I am with Dan Campion. I don’t think this intersection is the right intersection for this roundabout. I do however, agree with the state in the sense that its a dangerous intersection. You can talk all you want about people running lights, but people wouldn’t run lights if they were just given the opportunity to make a left turn. I have watched this intersection for many years. Almost all of the accidents that occur are because people never had the opportunity to turn left because of the massive amounts of traffic (during the “rush hour”). I myself have had to sit through 5 cycles of red/green before I was able to finally make a turn. It gets frustrating.
    I have posted on this topic before. You are opening a can of worms in neighboring neighborhoods by putting in this roundabout. The state is strong arming the town of Salem with this. There WILL be accidents in other areas because of all the people avoiding this intersection. Kids will be at risk while waiting for busses. But hey, I’m just a stupid citizen. The state doesn’t care what my opinion is. But know this. I will be the first to hold the state accountable if ONE child is harmed because of THEIR decision!
    Simple solution: Left turn signals (with left turn red lights), and time them appropriately (or have them monitored). I will be willing to bet that 99% of the crashes at that intersection will solved. Just my two cents. I’ll be watching 😉

  3. Live near 83 and C says:

    I’m not sure why the state is pushing for the roundabout at 83 and C when 83 and JF is much more dangerous. Lives have been lost and multiple injuries have been sustained due the problems with the JF and 83 intersection. The state is using crash data from crashes that have happened near 83 and C, not all that data is coming from crashes occurring in the actual intersection. I agree that adding a turn arrow and taking out those confusing stop signs would make 83 and C safer. If there is money that must be used, use it to make 83 and JF safer. The “improvements” they made there years ago didn’t help much. I would also like to see those from the state pushing for the roundabout at 83 and C try to navigate the intersection at 83 and JF multiple times a day during different traffic patterns. Then I’d like to know how they would feel about their children and loved ones having to navigate that intersection every day.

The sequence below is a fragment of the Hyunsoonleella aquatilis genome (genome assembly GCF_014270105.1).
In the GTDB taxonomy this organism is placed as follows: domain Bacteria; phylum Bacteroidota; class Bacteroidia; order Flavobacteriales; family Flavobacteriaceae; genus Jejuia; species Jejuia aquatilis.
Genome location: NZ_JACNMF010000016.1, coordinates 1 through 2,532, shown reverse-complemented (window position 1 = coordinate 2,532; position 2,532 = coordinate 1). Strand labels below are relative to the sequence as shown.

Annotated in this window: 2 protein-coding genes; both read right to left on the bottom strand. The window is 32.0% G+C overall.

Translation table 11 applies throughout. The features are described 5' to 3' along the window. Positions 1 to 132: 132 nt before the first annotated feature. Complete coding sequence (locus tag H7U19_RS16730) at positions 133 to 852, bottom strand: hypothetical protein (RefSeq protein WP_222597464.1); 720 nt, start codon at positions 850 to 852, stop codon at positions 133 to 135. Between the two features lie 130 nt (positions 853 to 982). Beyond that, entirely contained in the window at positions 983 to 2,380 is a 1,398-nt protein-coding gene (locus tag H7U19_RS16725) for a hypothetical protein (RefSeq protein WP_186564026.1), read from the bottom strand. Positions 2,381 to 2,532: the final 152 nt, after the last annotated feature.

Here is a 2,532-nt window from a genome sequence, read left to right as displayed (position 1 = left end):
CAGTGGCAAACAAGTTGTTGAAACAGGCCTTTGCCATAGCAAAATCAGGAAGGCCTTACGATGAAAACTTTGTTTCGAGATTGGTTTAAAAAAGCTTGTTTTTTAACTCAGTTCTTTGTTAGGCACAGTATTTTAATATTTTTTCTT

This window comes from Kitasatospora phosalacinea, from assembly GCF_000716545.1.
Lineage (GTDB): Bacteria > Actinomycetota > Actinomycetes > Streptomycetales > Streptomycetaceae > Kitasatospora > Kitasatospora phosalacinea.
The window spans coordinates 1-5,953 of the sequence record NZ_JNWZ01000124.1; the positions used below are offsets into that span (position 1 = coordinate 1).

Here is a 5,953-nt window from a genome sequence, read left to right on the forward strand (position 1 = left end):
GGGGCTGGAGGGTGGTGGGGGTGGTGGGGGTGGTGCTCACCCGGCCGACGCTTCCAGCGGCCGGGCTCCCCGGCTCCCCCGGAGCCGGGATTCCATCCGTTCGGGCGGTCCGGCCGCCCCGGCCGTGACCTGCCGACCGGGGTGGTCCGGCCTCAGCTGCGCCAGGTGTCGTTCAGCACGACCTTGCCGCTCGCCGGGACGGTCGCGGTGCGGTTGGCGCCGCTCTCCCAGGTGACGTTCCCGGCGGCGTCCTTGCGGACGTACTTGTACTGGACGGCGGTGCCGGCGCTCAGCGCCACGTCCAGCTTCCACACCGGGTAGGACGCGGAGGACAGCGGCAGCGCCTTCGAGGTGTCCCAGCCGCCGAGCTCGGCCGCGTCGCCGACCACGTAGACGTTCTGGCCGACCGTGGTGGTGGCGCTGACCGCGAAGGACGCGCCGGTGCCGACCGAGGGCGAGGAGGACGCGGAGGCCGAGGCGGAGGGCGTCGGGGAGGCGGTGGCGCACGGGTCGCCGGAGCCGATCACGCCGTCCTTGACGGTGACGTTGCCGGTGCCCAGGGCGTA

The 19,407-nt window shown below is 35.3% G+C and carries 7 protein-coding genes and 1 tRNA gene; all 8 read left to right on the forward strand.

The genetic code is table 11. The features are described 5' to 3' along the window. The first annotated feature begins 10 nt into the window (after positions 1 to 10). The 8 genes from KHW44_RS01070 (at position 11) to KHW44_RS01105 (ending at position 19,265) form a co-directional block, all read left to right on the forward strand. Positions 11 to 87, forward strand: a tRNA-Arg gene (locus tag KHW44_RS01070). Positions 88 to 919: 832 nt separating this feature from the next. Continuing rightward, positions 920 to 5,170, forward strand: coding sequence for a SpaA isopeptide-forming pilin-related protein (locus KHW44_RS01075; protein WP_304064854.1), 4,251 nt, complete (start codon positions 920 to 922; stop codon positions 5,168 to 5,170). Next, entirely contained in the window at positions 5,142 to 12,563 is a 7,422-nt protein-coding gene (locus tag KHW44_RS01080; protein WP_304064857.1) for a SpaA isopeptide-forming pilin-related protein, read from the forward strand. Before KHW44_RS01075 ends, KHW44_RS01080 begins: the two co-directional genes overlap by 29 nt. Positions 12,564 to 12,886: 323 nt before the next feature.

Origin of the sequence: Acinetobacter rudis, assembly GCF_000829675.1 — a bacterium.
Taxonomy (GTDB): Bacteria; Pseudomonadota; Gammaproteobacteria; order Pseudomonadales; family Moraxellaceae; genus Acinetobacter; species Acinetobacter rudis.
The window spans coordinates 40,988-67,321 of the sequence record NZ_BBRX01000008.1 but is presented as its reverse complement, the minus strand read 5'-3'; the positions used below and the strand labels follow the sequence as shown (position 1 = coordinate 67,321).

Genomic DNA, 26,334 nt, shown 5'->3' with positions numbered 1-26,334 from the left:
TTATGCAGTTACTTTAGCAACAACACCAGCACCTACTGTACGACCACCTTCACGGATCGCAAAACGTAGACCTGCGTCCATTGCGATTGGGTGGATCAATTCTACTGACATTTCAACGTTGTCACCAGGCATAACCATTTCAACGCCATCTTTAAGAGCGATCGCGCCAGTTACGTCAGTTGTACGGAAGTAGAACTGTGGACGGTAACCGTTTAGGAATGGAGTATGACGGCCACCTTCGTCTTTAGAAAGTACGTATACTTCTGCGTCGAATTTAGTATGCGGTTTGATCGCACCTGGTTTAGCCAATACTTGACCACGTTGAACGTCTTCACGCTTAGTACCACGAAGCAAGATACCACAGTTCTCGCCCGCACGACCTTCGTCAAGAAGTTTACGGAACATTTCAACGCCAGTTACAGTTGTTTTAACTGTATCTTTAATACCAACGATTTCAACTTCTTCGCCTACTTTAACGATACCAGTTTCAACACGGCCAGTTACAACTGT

4. Lisa says:

    The issue is left turns – the turn lanes are there all thety need to do is hang traffic lights with left turn arrows. Roundabout is total waste of money.

  5. American Tax Payer says:

    Roundabouts are safer than both traffic circles and intersections—experiencing 39% fewer vehicle collisions, 76% fewer injuries and 90% fewer serious injuries and fatalities (according to a study of a sampling of roundabouts in the United States, when compared with the intersections they replaced)

    10/26/2016 ANOTHER accident at Highways 83 and C. The street light is still on the northwest side of the intersection.

    People continue to speed up through a yellow light and drive right through red lights causing injury and even deaths.
    Round-about force everyone to slow down no matter what.
    In many cases vehicles don’t even have to stop, unlike stop lights making roundabout a quicker option.
    West of 45 Citizen you are WRONG. As a semi-driver I have no issues getting through a roundabout. I do however have problems making turns at stop lights when people do not stop at the painted stop bar during a red light.

    At about 6:39 p.m. October 4, 2016, Town of Salem Fire/Rescue units and sheriff’s deputies are responding to a crash at Highways c and 83 in Salem.

    From data collected by NHTSA in 2012, 3561 people were killed in head-on traffic collisions across the nation.

    In 2011, there were 15,307 fatal roadway departure crashes resulting in 16,948 fatalities, which was 51% of the fatal crashes in the nation, according to the Fatal Analysis Reporting System

    In 2012, 1,934 people were killed in rear-end crashes in the U.S.

    In 2012, there were 6,763 deaths from rollover crashes in the U.S.

  6. Traci Perez says:

    I am one of the 32 accidents and one of the 31% of injuries. My accident had nothing to do with a left turn. My accident was a car running a red light headed east on C while I was headed north on 83. If a roundabout was in place my accident would have never happened. I don’t think we need to, or should wait until someone dies in that intersection. A roundabout will do not harm to anyone. The state has identified a problem, that intersection is not working as is and it needs to be addressed.